In their decidedly awkward exchange that aired more than ten years ago on the program Fresh Air
, Simmons objected to her questions and dismissed her as someone who was “studious and reserved” while she maintained that he has simply adopted an “obnoxious” persona for the sake of the interview.
“I’m well-read myself and was a sixth grade teacher and I can bore you to death by reciting existential philosophers like Kierkegaard, Kant and Nietzsche but when smart folks use it as a battering ram and a holier-than-thou thing, the hairs of my back bristle,” he says of Gross during a recent phone interview from Vancouver, where he had been the keynote speaker at the YPO Conference.
“I don’t go for that stuff," he continues. "I would not stand for it. This woman at NPR started with, ‘Tell me about the KISS.’ I said, ‘Tell me about the NPR, which sounds like a communicable disease I hope I don’t catch.’ I thought, ‘Who the fuck are you?’ If she wants to quote psalm and verse about history, theology and anthropology and so on, I’ll go toe to toe. The best thing when you meet anyone is to cut out the self-importance thing. Treat everybody as you would like to be treated. Jews figured out that a long time ago with something called the Ten Commandments, which we gave to the rest of you guys.”
Simmons appears at the comic book convention Wizard World
on Saturday, March 18, and Sunday, March 19, at the Huntington Convention Center of Cleveland. He also performs a rare solo show at 8 p.m. Saturday, March 18, at the Agora Theatre
His rock ’n’ roll legacy dates back decades. Shortly after KISS formed in 1973, Simmons turned the hard rock band into a merchandising juggernaut that now includes an empire of cruises, golf courses and limousines. Simmons says the various KISS-related merch will “make your head spin.”
Early on, he says the group had to disprove naysayers who dismissed the costume-and-makeup wearing band as a gimmick.
“You have to ignore your critics,” he says. “They were hired without any degrees just to give their opinions. That’s fine. That’s all well and good as long as you say, ‘My opinion is that Led Zeppelin sucks.’ It’s okay as long as you give observational facts. Critic says, ‘Led Zeppelin sucks, but 50,000 people are going nuts, and they’ve sold 100 million albums, so I guess I’m the guy in the corner, and they need to send the w-ambulance.’ That would be fair, but that’s not the case. The pen is very mighty, and critics believe they’re more important than they are. If you really look at the criticism that Star Wars
and all the biggest forms of entertainment got, you’d be shocked. Rolling Stone
called Led Zeppelin’s first album ‘limp blimp.’ And they called R.E.M ‘America’s finest band.’ I give up. Here we are 43 years later and our merchandising outsells the Beatles and Elvis combined.”
The band just performed at the Superdome in New Orleans and starts a European tour on May 1. Simmons says he found Wizard World appealing because he has loved comics since a youth.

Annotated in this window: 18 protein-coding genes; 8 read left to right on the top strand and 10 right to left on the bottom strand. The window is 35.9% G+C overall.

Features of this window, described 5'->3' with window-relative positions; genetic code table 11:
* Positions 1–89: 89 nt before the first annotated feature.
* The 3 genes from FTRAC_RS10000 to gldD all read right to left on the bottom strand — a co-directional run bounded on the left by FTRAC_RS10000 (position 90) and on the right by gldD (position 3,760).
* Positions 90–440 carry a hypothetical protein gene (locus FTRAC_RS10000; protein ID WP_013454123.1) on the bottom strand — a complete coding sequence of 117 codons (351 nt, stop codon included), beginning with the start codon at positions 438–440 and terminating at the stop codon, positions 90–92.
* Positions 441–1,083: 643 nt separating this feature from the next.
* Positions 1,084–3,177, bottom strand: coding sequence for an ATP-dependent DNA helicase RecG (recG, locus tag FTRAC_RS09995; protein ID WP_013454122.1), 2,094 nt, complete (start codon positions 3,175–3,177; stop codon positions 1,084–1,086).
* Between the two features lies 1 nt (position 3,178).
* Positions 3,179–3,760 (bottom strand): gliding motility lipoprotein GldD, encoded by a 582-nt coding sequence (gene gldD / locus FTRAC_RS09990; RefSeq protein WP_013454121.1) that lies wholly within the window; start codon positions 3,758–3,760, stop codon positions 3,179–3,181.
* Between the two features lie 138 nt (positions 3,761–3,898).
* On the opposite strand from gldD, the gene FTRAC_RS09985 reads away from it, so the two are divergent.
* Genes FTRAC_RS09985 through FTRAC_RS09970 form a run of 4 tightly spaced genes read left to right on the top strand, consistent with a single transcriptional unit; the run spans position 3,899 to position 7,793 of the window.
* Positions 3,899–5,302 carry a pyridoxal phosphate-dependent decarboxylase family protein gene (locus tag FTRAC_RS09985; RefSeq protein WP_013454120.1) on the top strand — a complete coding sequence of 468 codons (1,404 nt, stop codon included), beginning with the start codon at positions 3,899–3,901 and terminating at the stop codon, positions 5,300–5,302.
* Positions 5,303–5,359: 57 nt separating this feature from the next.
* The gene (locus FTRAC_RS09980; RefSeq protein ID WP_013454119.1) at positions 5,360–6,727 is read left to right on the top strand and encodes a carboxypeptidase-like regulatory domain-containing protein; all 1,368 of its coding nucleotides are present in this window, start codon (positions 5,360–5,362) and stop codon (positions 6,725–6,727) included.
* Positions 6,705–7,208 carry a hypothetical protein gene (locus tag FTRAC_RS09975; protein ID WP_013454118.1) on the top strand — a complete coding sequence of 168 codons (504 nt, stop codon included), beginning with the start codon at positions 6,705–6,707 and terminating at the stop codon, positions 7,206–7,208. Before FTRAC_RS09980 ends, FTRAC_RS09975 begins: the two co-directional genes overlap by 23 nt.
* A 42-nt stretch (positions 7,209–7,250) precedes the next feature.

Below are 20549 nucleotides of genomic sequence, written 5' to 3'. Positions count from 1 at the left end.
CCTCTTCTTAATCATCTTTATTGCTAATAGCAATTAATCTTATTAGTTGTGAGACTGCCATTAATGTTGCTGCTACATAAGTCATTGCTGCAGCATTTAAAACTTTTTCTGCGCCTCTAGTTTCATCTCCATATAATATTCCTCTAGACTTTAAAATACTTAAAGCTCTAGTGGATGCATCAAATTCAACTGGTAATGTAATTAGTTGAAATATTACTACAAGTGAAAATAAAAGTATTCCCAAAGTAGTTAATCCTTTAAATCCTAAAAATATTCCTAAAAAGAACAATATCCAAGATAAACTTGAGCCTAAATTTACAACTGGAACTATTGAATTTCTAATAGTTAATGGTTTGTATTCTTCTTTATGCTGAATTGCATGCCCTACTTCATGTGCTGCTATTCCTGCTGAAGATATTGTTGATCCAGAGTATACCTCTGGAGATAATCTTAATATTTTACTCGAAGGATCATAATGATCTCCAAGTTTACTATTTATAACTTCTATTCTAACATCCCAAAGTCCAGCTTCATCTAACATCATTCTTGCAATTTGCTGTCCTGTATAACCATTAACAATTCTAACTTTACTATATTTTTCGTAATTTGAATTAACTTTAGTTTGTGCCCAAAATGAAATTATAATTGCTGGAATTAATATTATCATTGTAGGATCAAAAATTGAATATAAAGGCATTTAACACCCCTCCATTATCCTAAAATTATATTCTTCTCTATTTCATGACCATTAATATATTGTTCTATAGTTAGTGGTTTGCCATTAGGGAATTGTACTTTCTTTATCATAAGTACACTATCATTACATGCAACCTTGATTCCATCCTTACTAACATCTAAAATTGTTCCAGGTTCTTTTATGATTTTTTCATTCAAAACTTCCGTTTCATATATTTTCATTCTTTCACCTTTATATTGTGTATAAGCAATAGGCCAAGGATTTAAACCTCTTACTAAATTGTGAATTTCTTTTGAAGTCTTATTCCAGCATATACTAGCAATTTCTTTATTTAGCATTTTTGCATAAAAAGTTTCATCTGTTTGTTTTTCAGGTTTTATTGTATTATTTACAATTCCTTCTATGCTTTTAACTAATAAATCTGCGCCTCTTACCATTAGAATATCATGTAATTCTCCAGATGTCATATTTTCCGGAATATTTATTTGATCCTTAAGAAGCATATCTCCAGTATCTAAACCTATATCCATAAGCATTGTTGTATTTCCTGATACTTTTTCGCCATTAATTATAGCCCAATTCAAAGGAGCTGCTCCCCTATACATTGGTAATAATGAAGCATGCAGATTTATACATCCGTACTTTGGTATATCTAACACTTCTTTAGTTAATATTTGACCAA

“I’m a comic book geek,” he says. “I was when I was a kid, and I am more so now. When I was a kid, people said you were stupid for reading that stuff. Now, it is the predominant pop culture format on earth. Logan
just opened and it’s the biggest thing since sliced bread. Every Marvel movie that opens shakes the heavens. It’s a personal thrill for me because that’s the stuff I loved as a kid. I loved the Beatles and the Stones and comic books and that stuff is still popular. I was right, and the chicks were wrong. All our stupid boy stuff is the stuff that rules the planet. It is far to say the ‘boy stuff’ because I’ve never gone to see a Barbie movie, and I don’t care. If Avatar comes out, everybody goes. And when the Super Bowl comes on, everybody watches.”
Simmons says he takes an “open book” approach to the meet and greets with fans.
“That makes me some people’s most favorite person and some people’s most hated person,” he says. “Politicians until our president Trump would tell you whatever you wanted to hear just to make themselves popular, so you never got to know them. I personally don’t care. To thine own self be true. You can’t please everybody and not everyone likes Jesus anyway, even though he’s a Jewish rabbi. That’s not my problem; that’s theirs. We hold these small intimate parties open to a couple thousand people, and the Wizard World guys promised that tickets would be only 20 or 30 bucks. It’s cheaper to rock out with me than have lunch with your friends.”
For the show at the Agora, Simmons has hired a few session players to back him for a set that will feature songs from his solo albums, “obscure stuff” and KISS favorites.
“I’ve never done solo tours or anything like that because KISS satisfied me in all ways,” he says. “Every once in a while, I would jump up on stage with someone like Johnny Depp. I want to do something special for the fans. We just want to rock out and have a good time. I’ll play songs I’ve never played before.”
Simmons says the thought of retirement hasn't crossed his mind.
“I won’t have a say in that,” he says. “Mother Nature will have a say in that and try to stick me six feet underground. I’ll be kicking and screaming. I really enjoy life. It doesn’t take much to tickle me. Vacations don’t appeal to me. I don’t have ten cars. We have a nice big house, don’t get me wrong. When you think about it, the richest and poorest guys do the same things. When you go to sleep and have your eyes closed, you have no idea whether you live in a palace or a one-bedroom. Ultimately, the best thing in life is to have peace of mind and be comfortable in your own skin.”
KISS singer-bassist Gene Simmons still bristles when we bring up his infamous interview with NPR host Terry Gross.